Anyway, Mizumura always loves to write about family history and she does it with great care and devotion, to this Inheritance from Mother is no exception. But due to the short chapters and the serialised publication of her novel, many of the family history pieces felt rushed and placed a bit at random. By this I mean that usually Mizumura would tell the story of the protagonist’s mother and grandmother as a whole (at least she did so in all her previous works I have read), but in this case you get some bits and pieces along the way, thus making the repeated coming back to the stories a bit repetitive.
As always, Juliet Winters Carpenter did a great job translating Japanese into English and apart from the above mentioned little annoyances, Inheritance from Mother was a very well written and touching read which always kept me wanting to read “just another chapter”.


I guess the word ‘Strange’ appears twice in the title for a reason

Stranger in a Strange Land - Robert A. Heinlein

As the cover informs me, this is "The most famous science fiction novel ever written". Well, I am no expert for science fiction literature, but I wouldn’t go this far. And even if it is the most famous sci-fi novel ever written, it certainly is not the best.

First of all, I disliked this initial will-they-won’t-they relationship between Jill and Ben so much, because it felt completely out of place and rather irrelevant (which it turned out to be, surprise), although I did like Jill from the very beginning. Secondly, Heinlein is bringing in a bunch of new characters in every new part of the book whom I personally didn’t care much about, could only distinguish from each other to a certain degree (until the very end) and who replace the well established characters as protagonists. Then in the third part, he finally starts to focus on the Man from Mars, letting the former main characters like Ben or Harshaw fall into almost complete oblivion. Also, while focusing more and more on Mike, Jill gets so incredibly one dimensional and stereotypical, that it was hard to bear at some points and last, but not least, the lack of storytelling quality became painfully apparent as the book carried on.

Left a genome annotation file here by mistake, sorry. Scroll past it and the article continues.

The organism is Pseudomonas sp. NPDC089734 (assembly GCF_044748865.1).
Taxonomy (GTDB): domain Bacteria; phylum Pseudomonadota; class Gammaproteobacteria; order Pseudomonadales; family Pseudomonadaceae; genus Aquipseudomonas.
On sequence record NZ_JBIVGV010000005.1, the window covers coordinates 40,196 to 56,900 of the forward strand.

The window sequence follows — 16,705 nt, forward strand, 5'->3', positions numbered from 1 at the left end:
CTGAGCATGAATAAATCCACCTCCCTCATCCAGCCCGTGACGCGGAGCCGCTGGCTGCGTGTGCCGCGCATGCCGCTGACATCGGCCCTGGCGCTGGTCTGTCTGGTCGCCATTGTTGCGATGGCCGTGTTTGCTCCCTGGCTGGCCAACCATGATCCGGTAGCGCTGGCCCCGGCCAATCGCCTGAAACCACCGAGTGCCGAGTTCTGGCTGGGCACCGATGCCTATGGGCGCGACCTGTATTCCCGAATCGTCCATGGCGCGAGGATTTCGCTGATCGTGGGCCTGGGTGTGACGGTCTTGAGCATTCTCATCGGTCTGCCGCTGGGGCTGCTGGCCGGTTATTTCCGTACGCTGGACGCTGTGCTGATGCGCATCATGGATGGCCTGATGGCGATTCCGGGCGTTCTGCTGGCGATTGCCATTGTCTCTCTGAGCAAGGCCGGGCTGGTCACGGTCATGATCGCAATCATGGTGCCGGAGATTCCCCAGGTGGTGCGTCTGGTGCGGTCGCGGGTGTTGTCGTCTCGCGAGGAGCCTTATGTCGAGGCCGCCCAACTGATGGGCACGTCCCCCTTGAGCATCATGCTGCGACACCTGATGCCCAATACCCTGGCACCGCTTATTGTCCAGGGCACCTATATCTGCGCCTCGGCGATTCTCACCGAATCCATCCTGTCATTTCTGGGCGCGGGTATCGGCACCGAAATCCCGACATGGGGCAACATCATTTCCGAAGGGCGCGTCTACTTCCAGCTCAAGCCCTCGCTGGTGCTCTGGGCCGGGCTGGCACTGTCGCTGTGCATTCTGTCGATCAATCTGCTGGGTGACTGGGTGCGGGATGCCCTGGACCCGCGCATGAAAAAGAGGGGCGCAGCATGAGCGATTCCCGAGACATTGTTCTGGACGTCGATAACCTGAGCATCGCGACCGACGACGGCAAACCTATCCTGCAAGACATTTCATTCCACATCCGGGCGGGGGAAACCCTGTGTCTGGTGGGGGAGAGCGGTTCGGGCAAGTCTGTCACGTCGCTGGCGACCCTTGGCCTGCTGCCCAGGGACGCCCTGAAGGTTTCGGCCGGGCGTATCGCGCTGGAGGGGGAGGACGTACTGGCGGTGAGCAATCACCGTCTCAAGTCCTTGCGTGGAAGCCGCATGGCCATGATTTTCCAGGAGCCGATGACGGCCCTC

Starting from chapter three, the rest of the book basically becomes a treatise on sex and orgies – from a male and VERY heterosexual point of view – this goes as far as Ben, running out of a building, naked and in full panick mode, just because Mike tried to touch him while he was making out with Jill on the sofa or Harshaw explicitly stating (more than once) that being gay is without any doubt "a wrongness" for men, yet while being a lesbian is also wrong, it is somehow less wrong and therefore tolerable.

And if all of the above wouldn’t be bad enough on their own, the dialogues are so badly written, it hurt. They are not just stylistically bad, but most of the time they consist of nothing but tough talk, without anybody taking action or doing even a fraction of what they were saying for the last four pages (this especially concerns the character of Jubal Harshaw). I was not expecting high class literature when I picked up Stranger in a Strange Land, but the only other instance I can remember when I encountered dialogues written this bad was while watching The Expendables.